Trend: Finance firms want to finance patient debts

Last year, a scandal blew up when the public learned how Arkansas-based Hot Spring County Medical Center had handled the medical debt incurred by a truck-stop waiter. In an effort to boost its cash flow, the hospital sold its debt to a private finance company, CompleteCare. CompleteCare began tacking interest onto accounts, including that of the waiter, who had been making payments of $100 a month on his bills. When CompleteCare was done, the waiter's bill was quadrupled.

After a news article exposed the waiter's plight, the hospital and CompleteCare agreed to charge no interest to patients, a step that meant that it received less for the debt--but also was able to save face, to some degree. Still, many other hospital finance types see this as a lesson in how not to handle self-pay patients. Regardless, hospital financial executives should continue to expect aggressive pitches from finance companies like GE and Wachovia, which are eager to finance in similar situations. Many hospitals are turning financing companies away--scared by stories like this--but it seems likely finance companies will make some headway. What's not clear is whether hospitals will be able to do business with them in a way that supports their mission.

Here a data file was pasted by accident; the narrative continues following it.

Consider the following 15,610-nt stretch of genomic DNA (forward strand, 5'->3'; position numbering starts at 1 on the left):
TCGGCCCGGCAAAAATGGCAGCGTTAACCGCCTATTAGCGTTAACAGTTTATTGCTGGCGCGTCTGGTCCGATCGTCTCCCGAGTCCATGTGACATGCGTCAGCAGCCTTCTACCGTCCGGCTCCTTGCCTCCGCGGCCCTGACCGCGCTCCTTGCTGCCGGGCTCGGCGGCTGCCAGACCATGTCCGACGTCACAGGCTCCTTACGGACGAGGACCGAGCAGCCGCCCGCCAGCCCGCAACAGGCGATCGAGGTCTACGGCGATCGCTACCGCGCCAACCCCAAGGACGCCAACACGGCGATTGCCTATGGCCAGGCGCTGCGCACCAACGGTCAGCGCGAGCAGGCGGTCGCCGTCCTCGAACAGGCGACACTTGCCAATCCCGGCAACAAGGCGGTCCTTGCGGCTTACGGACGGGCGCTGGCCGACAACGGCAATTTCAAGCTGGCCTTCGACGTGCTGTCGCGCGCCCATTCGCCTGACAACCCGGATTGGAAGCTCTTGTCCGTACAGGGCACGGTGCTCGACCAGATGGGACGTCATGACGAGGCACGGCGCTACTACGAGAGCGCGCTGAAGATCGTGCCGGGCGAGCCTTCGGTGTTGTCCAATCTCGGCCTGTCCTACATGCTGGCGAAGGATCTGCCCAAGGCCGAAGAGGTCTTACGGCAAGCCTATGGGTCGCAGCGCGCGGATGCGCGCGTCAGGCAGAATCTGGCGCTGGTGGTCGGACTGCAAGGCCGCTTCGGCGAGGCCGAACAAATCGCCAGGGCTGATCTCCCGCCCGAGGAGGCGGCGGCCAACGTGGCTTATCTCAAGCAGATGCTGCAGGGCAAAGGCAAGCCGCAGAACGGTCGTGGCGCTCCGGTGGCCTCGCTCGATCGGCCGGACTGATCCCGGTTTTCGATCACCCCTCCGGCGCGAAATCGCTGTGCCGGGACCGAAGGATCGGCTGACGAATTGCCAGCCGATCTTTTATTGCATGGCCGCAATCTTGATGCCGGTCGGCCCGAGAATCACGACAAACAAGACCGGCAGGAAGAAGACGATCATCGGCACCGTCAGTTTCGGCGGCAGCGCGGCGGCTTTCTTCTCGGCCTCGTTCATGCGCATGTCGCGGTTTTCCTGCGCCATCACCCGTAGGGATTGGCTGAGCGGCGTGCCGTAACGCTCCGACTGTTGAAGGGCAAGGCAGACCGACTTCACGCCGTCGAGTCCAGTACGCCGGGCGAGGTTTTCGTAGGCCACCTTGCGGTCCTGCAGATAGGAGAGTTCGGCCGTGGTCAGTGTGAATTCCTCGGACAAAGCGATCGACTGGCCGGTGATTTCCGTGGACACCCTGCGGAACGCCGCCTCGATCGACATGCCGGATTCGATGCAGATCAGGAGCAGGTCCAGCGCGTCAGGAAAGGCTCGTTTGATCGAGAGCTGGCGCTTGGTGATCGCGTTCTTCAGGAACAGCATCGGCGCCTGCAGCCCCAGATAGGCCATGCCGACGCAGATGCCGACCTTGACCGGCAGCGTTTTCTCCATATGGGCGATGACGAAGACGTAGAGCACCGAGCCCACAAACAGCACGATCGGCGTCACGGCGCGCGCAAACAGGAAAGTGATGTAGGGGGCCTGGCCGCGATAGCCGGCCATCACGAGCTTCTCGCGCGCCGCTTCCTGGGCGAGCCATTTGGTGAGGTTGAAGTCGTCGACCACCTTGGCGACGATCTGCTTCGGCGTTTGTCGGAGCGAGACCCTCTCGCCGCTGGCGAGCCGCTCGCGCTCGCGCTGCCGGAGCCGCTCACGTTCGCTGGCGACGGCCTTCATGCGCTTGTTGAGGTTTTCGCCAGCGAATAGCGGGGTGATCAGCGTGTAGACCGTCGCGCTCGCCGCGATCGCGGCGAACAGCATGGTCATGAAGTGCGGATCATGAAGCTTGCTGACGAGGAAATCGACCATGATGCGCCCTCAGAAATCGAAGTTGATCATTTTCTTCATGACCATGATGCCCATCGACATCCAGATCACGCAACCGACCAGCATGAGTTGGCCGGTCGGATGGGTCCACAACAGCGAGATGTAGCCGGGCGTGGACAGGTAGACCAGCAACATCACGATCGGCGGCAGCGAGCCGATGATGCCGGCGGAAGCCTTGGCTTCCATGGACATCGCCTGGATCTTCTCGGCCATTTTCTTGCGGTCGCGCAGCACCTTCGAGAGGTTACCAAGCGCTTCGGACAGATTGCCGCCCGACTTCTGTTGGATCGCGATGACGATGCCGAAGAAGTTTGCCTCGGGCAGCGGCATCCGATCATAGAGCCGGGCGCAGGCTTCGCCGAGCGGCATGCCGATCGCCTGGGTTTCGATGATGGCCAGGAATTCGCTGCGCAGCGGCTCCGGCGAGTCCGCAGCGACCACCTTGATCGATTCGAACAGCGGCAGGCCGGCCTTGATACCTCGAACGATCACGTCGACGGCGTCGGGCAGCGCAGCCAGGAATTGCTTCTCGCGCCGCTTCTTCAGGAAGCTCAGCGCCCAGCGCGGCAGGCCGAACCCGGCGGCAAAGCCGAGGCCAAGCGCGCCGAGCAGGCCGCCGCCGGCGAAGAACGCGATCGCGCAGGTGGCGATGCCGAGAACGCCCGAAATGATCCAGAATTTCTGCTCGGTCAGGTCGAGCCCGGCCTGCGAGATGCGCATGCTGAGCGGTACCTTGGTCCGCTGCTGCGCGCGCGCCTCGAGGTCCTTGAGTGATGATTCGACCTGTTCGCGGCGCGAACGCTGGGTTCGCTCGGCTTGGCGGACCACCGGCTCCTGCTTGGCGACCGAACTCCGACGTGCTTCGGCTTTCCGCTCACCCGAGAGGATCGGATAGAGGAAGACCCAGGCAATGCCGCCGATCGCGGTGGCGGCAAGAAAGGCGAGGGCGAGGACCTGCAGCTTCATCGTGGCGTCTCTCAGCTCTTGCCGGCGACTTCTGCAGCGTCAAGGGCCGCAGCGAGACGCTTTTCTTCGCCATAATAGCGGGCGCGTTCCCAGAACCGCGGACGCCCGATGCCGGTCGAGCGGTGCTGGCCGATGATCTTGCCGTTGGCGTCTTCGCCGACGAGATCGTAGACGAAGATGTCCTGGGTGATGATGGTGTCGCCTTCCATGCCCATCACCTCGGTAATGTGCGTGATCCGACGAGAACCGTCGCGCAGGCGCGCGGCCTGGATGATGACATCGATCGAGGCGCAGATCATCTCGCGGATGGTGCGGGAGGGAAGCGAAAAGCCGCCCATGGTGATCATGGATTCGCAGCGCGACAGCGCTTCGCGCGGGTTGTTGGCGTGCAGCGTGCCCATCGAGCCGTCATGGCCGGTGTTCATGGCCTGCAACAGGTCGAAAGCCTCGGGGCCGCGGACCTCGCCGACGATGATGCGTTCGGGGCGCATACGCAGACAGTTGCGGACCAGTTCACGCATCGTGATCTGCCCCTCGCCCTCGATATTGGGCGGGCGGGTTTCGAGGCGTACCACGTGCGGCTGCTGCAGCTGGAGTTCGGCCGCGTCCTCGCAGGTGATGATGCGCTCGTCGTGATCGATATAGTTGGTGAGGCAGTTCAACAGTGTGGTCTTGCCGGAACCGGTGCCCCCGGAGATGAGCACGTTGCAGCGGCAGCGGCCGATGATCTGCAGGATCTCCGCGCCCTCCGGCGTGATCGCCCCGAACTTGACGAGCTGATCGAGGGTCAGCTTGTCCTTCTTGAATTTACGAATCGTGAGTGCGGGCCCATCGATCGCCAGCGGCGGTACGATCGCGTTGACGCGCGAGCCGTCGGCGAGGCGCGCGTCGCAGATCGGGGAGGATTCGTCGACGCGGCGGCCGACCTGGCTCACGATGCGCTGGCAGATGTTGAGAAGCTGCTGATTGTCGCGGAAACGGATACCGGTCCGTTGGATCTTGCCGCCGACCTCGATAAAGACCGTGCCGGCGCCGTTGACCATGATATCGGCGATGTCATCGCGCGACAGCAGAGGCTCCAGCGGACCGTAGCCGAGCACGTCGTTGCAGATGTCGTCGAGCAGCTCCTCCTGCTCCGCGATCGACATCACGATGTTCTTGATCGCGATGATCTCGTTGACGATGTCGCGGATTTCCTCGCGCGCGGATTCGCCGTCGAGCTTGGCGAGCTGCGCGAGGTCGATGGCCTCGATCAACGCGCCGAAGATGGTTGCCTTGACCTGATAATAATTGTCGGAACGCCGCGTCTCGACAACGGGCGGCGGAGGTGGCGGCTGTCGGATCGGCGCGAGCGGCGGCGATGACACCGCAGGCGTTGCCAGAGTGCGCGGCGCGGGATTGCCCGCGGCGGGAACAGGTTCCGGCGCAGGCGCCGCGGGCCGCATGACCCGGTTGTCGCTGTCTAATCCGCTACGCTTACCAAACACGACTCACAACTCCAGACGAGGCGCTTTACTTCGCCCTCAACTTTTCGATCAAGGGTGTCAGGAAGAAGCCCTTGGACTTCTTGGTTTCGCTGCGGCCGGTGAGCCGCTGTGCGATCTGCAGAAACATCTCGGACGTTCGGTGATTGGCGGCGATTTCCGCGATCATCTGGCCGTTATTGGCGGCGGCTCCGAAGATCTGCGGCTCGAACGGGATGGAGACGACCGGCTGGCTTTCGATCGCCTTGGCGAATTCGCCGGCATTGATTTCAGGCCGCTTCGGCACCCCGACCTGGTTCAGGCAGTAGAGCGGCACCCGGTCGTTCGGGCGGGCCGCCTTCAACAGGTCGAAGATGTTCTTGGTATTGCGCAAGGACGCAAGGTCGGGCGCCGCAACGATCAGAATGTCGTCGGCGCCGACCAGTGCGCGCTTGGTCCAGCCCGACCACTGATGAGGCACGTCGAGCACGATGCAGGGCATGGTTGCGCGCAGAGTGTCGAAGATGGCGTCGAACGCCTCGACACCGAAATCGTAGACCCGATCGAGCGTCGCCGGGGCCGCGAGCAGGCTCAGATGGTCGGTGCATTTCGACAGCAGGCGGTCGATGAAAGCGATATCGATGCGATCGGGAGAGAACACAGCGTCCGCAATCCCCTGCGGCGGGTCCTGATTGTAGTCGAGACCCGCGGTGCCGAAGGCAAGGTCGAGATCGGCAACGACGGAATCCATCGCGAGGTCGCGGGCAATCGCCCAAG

To learn more about this trend:
- read this St. Petersburg Times piece

Related Articles:
Firm pitches credit scoring for self-pay hospital patients. Article
Hospitals collecting patient bills up front. Article

Suggested Articles

Healthcare’s RCM processes are in dire need of a 21st-century update that delivers greater automation and real-time transparency.

Amazon's PillPack and Surescripts, owned by CVS Health and Express Scripts, are in a dispute over access to patient medication history data.

Presidential candidate Kamala Harris wants to get rid of the tax break drug companies get for direct-to-consumer advertising.